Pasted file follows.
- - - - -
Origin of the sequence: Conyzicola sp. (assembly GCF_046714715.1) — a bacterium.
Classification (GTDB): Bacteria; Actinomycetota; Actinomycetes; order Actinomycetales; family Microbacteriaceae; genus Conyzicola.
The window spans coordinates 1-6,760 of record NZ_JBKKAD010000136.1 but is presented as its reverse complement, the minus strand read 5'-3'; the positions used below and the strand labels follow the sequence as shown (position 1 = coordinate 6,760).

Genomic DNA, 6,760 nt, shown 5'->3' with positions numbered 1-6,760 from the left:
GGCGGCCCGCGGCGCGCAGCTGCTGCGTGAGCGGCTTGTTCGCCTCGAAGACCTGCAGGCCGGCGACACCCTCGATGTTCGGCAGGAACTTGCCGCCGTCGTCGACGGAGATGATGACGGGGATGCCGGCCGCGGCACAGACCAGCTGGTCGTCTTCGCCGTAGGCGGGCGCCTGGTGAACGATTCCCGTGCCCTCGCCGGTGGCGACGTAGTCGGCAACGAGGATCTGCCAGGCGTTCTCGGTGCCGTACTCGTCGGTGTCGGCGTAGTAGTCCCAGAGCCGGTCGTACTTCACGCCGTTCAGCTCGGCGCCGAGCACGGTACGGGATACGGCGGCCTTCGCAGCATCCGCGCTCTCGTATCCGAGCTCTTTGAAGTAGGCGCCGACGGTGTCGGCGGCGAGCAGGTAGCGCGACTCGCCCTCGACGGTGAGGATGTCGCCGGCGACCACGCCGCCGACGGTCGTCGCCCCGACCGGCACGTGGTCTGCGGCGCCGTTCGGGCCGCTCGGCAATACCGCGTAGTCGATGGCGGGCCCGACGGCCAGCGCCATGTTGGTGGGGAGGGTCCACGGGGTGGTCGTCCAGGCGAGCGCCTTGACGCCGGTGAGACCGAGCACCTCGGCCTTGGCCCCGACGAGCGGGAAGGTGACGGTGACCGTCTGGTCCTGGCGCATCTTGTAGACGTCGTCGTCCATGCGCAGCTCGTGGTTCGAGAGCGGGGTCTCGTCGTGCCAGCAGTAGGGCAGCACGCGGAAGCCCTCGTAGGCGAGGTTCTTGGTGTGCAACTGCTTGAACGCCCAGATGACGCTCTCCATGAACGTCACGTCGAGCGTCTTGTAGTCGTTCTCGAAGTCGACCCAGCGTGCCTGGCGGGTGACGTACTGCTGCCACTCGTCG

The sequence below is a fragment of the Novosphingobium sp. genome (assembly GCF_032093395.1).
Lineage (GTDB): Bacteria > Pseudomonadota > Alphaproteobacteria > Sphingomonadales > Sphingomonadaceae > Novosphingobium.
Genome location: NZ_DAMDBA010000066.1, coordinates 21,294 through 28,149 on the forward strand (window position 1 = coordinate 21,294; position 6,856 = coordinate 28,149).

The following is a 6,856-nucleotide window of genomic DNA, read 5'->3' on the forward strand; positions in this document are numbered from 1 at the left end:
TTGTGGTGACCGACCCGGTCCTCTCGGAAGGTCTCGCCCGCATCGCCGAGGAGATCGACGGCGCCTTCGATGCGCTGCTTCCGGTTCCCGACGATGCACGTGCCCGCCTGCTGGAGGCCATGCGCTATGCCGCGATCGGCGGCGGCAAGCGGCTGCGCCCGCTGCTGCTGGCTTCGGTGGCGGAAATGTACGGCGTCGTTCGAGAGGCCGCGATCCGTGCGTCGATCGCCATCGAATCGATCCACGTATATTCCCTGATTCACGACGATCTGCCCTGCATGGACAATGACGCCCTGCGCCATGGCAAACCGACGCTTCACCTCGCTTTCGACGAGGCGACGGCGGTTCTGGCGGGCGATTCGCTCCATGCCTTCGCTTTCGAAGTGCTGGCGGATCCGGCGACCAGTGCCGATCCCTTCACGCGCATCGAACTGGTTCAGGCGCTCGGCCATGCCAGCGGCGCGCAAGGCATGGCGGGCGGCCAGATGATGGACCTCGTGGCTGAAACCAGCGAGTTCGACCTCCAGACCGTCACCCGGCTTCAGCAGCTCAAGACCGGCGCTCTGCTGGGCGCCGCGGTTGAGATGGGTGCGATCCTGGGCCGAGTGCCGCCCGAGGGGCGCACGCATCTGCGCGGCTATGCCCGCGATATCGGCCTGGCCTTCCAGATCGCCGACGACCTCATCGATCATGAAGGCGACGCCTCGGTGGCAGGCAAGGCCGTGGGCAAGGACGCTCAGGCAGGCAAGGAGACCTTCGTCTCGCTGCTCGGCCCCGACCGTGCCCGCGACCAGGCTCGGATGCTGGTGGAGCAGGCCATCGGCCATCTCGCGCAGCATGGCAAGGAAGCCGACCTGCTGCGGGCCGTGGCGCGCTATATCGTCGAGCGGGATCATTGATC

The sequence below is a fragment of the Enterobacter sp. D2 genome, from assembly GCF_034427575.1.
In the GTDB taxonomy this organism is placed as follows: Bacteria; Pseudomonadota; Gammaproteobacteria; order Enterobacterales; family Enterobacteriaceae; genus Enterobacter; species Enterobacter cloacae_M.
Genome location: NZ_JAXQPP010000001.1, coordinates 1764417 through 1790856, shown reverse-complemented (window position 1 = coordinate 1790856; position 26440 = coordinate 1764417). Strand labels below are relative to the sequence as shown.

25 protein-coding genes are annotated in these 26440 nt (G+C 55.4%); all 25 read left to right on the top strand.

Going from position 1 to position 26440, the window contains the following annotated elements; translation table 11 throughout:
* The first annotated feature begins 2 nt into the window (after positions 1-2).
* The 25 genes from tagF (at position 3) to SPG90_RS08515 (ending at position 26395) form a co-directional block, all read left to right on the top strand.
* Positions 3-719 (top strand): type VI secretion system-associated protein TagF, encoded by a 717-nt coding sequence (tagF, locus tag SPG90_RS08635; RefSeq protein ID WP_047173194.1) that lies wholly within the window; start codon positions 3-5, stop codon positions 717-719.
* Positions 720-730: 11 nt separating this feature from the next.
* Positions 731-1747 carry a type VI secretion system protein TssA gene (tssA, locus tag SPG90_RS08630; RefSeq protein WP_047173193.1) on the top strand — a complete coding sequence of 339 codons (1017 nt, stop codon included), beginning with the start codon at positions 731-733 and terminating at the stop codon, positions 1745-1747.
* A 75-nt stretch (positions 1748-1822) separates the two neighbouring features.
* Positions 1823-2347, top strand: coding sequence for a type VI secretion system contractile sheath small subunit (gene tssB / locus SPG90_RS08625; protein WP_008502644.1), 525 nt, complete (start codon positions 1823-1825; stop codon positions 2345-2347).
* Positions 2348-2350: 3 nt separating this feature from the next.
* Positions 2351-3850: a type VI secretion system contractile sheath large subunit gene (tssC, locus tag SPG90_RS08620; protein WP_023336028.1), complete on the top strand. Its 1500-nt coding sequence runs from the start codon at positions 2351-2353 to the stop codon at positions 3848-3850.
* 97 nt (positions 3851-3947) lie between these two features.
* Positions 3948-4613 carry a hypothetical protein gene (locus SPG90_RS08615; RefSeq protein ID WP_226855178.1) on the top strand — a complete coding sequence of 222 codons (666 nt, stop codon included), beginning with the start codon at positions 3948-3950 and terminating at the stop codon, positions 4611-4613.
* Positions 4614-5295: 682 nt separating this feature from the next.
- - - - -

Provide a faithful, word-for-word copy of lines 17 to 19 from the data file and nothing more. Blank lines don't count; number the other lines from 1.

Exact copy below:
* The 25 genes from tagF (at position 3) to SPG90_RS08515 (ending at position 26395) form a co-directional block, all read left to right on the top strand.
* Positions 3-719 (top strand): type VI secretion system-associated protein TagF, encoded by a 717-nt coding sequence (tagF, locus tag SPG90_RS08635; RefSeq protein ID WP_047173194.1) that lies wholly within the window; start codon positions 3-5, stop codon positions 717-719.
* Positions 720-730: 11 nt separating this feature from the next.